Tom Neltner, J.D., is Chemicals Policy Director.
FDA’s decision to remove its approval of three long-chain perfluorinated compounds sets important precedents on the assessment of food ingredients, food contact substances, and chemicals used to make food.
- Class: All long-chain chemicals with at least one linear, perfluorinated chain of eight or more carbon atoms should be considered a class.
- Data gaps: Where reproductive and developmental toxicity data are lacking for any chemical in this class, the data available for perfluorinated octanoic acid (PFOA) should be used to fill the gaps.
- Study methods: If a chemical is biopersistent in the body, standard toxicology methods used to evaluate food additives need to be upgraded.
On Jan. 4, 2016, the Food and Drug Administration (FDA) announced
that it changed its regulations
to remove the agency's approval of three specific long-chain perfluorinated compounds (PFCs) as food additives. The agency approved use of these chemicals between 1967 and 1997, allowing them to be added to paper and paperboard that comes in contact with aqueous and fatty foods. Until the late 2000s, they were commonly used in pizza boxes, sandwich wrappers, and paper in frozen food packaging – virtually anywhere a food manufacturer wanted to use paper packaging that would repel oil and water.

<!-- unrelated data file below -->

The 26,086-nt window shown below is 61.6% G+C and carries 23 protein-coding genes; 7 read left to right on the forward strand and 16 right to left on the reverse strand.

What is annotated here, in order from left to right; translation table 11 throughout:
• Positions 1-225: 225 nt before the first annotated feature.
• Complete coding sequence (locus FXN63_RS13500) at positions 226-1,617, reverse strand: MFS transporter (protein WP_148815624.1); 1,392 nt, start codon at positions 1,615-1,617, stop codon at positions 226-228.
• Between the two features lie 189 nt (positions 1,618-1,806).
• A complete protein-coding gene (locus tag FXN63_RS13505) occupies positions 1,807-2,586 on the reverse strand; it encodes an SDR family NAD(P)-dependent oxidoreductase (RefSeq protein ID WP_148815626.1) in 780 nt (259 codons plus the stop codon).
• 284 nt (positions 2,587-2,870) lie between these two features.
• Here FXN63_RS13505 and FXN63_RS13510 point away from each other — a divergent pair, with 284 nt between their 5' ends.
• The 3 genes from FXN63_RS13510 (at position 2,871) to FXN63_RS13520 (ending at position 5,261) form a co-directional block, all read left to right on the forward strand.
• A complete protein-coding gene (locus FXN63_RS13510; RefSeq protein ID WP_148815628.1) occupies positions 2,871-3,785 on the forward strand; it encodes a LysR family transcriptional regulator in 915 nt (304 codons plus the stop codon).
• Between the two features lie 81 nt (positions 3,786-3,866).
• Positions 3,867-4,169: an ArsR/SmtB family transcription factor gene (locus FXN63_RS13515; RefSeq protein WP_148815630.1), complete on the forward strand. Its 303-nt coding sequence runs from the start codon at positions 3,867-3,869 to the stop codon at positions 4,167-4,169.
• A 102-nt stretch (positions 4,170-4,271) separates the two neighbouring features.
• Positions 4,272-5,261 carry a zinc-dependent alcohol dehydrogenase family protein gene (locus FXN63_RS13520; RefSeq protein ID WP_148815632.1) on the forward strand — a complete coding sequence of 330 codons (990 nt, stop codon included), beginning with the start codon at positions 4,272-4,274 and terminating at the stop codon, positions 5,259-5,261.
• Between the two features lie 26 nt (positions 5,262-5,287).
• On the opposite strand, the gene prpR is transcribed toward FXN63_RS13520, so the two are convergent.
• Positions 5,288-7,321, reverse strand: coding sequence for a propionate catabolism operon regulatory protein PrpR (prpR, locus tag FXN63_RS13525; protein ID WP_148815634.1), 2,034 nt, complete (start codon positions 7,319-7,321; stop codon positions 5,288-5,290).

Domestic PFC manufacturers report that these food contact substance (FCS) uses have been abandoned, although others report trace levels still appearing in paper products used for food, most likely as a result of contamination. There are reports, however, that foreign companies have begun producing PFCs. As long as these additives are officially allowed by FDA, there is a possibility that food manufacturers who are not diligent could resume their use without knowing it. The agency’s decision makes it less likely that will happen.
FDA’s decision marks the first time it has used a food additive petition to remove an approval based on safety concerns; a few years ago, it removed approvals for use of bisphenol A in infant formula packaging and baby bottles and sippy cups – but those removals were based on market abandonment, not safety. This safety-driven decision sets a precedent and serves as a roadmap for how safety decisions should be made for all additives including those considered by industry to be ‘generally recognized as safe’ (GRAS).
No longer safe – unpacking the agency’s reasoning for a class of chemicals and safety concerns Read More